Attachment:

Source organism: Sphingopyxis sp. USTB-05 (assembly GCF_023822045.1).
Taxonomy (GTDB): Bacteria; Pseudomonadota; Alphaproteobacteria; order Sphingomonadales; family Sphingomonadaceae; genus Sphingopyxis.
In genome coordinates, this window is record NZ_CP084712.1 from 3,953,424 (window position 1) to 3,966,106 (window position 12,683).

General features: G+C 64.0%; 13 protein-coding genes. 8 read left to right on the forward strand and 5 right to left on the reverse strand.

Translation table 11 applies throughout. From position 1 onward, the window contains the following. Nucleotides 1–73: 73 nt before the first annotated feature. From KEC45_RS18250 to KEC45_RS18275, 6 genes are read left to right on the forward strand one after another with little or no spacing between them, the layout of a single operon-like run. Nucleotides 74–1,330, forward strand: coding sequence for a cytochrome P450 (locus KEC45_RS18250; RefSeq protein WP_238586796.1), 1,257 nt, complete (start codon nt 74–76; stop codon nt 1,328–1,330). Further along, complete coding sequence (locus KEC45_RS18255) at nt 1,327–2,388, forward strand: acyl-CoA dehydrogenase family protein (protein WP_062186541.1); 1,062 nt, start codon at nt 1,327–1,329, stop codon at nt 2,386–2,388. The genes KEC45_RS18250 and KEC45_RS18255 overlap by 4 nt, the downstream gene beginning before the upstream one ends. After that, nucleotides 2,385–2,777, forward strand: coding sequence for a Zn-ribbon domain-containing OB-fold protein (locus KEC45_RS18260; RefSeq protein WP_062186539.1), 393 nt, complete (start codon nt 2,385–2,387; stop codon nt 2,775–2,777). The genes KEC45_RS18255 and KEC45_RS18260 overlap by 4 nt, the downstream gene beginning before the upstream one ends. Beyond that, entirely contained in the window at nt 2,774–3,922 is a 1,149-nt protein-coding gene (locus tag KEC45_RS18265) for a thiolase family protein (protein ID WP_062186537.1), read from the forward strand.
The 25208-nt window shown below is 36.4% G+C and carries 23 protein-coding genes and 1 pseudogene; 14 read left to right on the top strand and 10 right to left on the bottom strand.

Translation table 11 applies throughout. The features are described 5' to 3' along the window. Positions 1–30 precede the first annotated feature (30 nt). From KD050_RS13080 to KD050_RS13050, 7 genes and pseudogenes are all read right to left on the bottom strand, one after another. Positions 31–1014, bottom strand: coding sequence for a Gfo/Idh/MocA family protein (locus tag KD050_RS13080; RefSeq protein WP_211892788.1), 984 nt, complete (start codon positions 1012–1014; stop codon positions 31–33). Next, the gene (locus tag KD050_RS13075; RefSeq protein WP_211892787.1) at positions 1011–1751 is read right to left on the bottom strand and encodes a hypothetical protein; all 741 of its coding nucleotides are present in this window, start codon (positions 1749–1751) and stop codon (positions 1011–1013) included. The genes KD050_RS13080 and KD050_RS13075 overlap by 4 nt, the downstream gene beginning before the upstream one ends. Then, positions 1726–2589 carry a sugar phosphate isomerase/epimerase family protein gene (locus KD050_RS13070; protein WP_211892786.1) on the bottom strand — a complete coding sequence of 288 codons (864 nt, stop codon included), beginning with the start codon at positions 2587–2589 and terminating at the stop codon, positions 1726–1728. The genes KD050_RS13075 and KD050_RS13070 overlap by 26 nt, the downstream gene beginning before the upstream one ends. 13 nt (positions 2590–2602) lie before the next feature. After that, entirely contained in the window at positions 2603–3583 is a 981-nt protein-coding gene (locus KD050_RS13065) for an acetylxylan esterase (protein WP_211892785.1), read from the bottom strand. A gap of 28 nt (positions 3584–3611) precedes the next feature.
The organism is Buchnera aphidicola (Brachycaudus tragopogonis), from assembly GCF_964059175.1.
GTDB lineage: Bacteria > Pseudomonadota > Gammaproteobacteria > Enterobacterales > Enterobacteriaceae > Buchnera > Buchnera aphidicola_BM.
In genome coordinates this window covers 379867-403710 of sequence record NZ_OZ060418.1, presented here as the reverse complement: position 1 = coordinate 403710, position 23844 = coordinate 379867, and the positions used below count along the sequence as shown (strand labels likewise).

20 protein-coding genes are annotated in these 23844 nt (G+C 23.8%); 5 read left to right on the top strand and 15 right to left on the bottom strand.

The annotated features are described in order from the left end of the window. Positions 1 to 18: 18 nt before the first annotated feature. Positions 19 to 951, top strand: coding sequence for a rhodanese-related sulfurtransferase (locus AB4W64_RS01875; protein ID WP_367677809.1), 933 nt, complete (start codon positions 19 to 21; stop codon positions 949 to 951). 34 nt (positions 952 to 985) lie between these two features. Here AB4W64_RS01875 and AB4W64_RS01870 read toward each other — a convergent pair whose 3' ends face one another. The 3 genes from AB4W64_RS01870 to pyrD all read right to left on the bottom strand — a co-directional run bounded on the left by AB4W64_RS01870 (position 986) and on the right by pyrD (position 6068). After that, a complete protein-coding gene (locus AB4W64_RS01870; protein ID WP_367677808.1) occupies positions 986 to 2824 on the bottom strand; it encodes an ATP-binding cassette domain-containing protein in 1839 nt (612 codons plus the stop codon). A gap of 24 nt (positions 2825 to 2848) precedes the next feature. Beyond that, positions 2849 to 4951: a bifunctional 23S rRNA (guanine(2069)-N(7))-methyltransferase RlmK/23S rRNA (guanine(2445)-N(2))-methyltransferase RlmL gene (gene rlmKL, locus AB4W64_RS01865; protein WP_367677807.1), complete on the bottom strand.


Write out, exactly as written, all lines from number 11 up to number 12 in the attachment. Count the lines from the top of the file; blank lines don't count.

20 protein-coding genes are annotated in these 23844 nt (G+C 23.8%); 5 read left to right on the top strand and 15 right to left on the bottom strand.

The annotated features are described in order from the left end of the window. Positions 1 to 18: 18 nt before the first annotated feature. Positions 19 to 951, top strand: coding sequence for a rhodanese-related sulfurtransferase (locus AB4W64_RS01875; protein ID WP_367677809.1), 933 nt, complete (start codon positions 19 to 21; stop codon positions 949 to 951). 34 nt (positions 952 to 985) lie between these two features. Here AB4W64_RS01875 and AB4W64_RS01870 read toward each other — a convergent pair whose 3' ends face one another. The 3 genes from AB4W64_RS01870 to pyrD all read right to left on the bottom strand — a co-directional run bounded on the left by AB4W64_RS01870 (position 986) and on the right by pyrD (position 6068). After that, a complete protein-coding gene (locus AB4W64_RS01870; protein ID WP_367677808.1) occupies positions 986 to 2824 on the bottom strand; it encodes an ATP-binding cassette domain-containing protein in 1839 nt (612 codons plus the stop codon). A gap of 24 nt (positions 2825 to 2848) precedes the next feature. Beyond that, positions 2849 to 4951: a bifunctional 23S rRNA (guanine(2069)-N(7))-methyltransferase RlmK/23S rRNA (guanine(2445)-N(2))-methyltransferase RlmL gene (gene rlmKL, locus AB4W64_RS01865; protein WP_367677807.1), complete on the bottom strand.